This is another case where the complainant was asking for compensation from the trustee and the trustee's refusal to pay was the decision being reviewed by the Tribunal.
The complainant was the wife of the deceased member. She had previously made a complaint to the Tribunal concerning non-payment of a death benefit. This complaint resulted in the trustee being ordered by the Tribunal to pay her $200,000 to address the unreasonableness or unfairness of its previous decision. The trustee had complied with that determination.
The wife was now making a second complaint to the Tribunal. She wished to be compensated for her loss of interest on the $200,000, plus legal and accounting fees she incurred in running the first Tribunal proceedings together with damages for the distress caused to her by the initial non-payment of the death benefit.
The Tribunal pointed out that it is not a court and it derives its powers from the Superannuation (Resolution of Complaints) Act 1993 (Cth). That Act neither empowers the Tribunal to award compensation for distress or personal damages, nor to direct a third party (a trustee or an insurer) to so pay. The Tribunal also pointed out that if the complainant was unhappy about the result of the Tribunal's earlier decision, she had the right to appeal to the Federal Court within 28 days of that decision. Having not done so, she had lost any right to further compensation.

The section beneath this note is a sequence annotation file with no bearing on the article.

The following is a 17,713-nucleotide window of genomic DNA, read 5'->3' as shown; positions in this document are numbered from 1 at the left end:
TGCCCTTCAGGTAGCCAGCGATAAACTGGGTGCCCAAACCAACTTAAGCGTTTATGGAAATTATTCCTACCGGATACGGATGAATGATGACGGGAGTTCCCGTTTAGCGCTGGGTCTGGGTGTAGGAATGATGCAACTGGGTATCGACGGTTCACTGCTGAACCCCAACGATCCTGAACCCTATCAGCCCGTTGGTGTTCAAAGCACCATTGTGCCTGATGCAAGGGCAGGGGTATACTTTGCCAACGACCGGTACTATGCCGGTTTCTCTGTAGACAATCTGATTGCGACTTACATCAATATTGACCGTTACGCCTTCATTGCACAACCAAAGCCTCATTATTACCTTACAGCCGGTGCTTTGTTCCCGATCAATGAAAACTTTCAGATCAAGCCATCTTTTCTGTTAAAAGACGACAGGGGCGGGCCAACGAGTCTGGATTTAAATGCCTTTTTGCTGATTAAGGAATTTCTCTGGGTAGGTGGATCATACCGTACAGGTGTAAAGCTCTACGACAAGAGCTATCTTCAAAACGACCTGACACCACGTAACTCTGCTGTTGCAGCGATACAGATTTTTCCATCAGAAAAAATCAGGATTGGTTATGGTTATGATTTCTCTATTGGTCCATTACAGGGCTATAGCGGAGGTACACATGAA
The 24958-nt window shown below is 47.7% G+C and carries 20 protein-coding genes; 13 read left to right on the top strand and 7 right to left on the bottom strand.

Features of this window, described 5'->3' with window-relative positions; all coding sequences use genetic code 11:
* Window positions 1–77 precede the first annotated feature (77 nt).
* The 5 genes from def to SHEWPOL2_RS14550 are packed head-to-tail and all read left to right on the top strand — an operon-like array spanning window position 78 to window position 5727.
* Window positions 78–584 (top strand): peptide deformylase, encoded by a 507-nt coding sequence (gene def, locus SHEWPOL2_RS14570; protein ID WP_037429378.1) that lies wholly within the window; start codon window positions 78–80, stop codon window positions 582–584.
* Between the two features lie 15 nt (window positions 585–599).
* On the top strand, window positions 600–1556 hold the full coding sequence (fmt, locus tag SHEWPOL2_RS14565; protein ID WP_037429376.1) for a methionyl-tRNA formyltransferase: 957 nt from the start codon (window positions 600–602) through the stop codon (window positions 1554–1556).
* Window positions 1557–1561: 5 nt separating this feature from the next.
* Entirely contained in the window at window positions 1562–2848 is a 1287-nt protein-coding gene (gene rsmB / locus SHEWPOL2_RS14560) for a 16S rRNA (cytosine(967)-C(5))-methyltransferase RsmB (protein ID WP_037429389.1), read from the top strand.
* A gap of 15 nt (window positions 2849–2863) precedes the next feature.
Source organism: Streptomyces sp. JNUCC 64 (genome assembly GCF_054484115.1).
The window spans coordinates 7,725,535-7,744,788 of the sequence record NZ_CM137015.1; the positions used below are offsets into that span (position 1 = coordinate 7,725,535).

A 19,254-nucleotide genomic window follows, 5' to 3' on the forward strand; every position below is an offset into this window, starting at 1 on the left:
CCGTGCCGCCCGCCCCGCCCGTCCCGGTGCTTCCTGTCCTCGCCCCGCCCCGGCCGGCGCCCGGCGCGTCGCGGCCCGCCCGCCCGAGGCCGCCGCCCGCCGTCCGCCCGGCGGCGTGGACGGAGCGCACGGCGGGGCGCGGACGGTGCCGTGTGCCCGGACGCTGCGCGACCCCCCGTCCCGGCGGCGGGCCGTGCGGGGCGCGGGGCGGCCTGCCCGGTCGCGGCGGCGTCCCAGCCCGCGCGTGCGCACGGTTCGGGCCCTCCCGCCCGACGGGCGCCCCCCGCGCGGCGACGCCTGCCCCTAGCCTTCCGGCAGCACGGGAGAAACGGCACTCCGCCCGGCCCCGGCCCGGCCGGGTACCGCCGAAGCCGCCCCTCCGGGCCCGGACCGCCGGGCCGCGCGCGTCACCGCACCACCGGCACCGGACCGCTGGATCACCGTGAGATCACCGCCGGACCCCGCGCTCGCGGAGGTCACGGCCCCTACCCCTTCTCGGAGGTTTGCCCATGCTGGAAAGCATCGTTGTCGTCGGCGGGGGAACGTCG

The Tribunal affirmed the trustee's decision to not pay any additional moneys.
Should a trustee be able to seek repayment of an overpayment made to a member when she withdrew her entire retirement savings in July 2008 and the trustee did not advise her of the overpayment until June 2014? Was this just too much time delay?
The member had a DB interest. The administrator had made an error that caused her to be overpaid $7,517.98. The member was concerned that she had no way of checking the veracity of the trustee's calculations but notwithstanding this, she had offered to settle the claim tor $3,000. This settlement offer was rejected by the trustee.
As the member was concerned about the trustee's calculations, the Tribunal had to carefully examine the figures presented to it so as to satisfy itself as to the correctness of the overpayment. The Tribunal also noted the trustee had agreed that the sole cause of the overpayment was the administrator's new computer platform. It also agreed with the trustee that where an overpayment has been mistakenly made, the law gives it a right to recover. For the trustee to not have such a right, the member had to demonstrate either a change of position as a result of the overpayment or that repayment would cause financial hardship.
The Tribunal held there was no evidence justifying the member not repaying the overpayment. Further, it accepted that 2012 was the relevant date when the trustee first discovered the error. The time limitation therefore commenced in 2012 which clearly gave the trustee the right to seek recovery up until 2018. Seeking recovery in 2014 was well within the six year time limitation.
The Tribunal affirmed the decision of the trustee to seek recovery, effectively permitting the trustee to take steps to enforce the repayment of the overpaid amount.
This article was first published in Super Funds, 1 August 2017.